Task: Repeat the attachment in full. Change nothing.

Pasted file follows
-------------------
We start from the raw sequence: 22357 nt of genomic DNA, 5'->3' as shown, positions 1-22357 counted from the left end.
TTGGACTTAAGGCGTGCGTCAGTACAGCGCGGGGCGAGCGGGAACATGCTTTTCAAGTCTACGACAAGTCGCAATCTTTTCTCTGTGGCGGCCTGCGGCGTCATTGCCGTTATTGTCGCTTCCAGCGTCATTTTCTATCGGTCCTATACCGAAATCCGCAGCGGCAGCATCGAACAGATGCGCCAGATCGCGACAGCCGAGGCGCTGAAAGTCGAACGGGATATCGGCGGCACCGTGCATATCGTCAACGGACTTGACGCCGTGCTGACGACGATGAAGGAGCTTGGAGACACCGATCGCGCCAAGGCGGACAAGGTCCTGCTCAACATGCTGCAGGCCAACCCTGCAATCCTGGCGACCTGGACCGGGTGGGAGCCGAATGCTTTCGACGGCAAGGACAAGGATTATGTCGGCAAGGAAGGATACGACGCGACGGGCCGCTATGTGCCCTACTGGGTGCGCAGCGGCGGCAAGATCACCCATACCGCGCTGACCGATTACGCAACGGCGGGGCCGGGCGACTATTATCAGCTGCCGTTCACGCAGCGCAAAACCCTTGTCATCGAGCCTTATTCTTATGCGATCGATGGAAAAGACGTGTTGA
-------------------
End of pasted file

We start from the raw sequence: 22357 nt of genomic DNA, 5'->3' as shown, positions 1-22357 counted from the left end.
TTGGACTTAAGGCGTGCGTCAGTACAGCGCGGGGCGAGCGGGAACATGCTTTTCAAGTCTACGACAAGTCGCAATCTTTTCTCTGTGGCGGCCTGCGGCGTCATTGCCGTTATTGTCGCTTCCAGCGTCATTTTCTATCGGTCCTATACCGAAATCCGCAGCGGCAGCATCGAACAGATGCGCCAGATCGCGACAGCCGAGGCGCTGAAAGTCGAACGGGATATCGGCGGCACCGTGCATATCGTCAACGGACTTGACGCCGTGCTGACGACGATGAAGGAGCTTGGAGACACCGATCGCGCCAAGGCGGACAAGGTCCTGCTCAACATGCTGCAGGCCAACCCTGCAATCCTGGCGACCTGGACCGGGTGGGAGCCGAATGCTTTCGACGGCAAGGACAAGGATTATGTCGGCAAGGAAGGATACGACGCGACGGGCCGCTATGTGCCCTACTGGGTGCGCAGCGGCGGCAAGATCACCCATACCGCGCTGACCGATTACGCAACGGCGGGGCCGGGCGACTATTATCAGCTGCCGTTCACGCAGCGCAAAACCCTTGTCATCGAGCCTTATTCTTATGCGATCGATGGAAAAGACGTGTTGA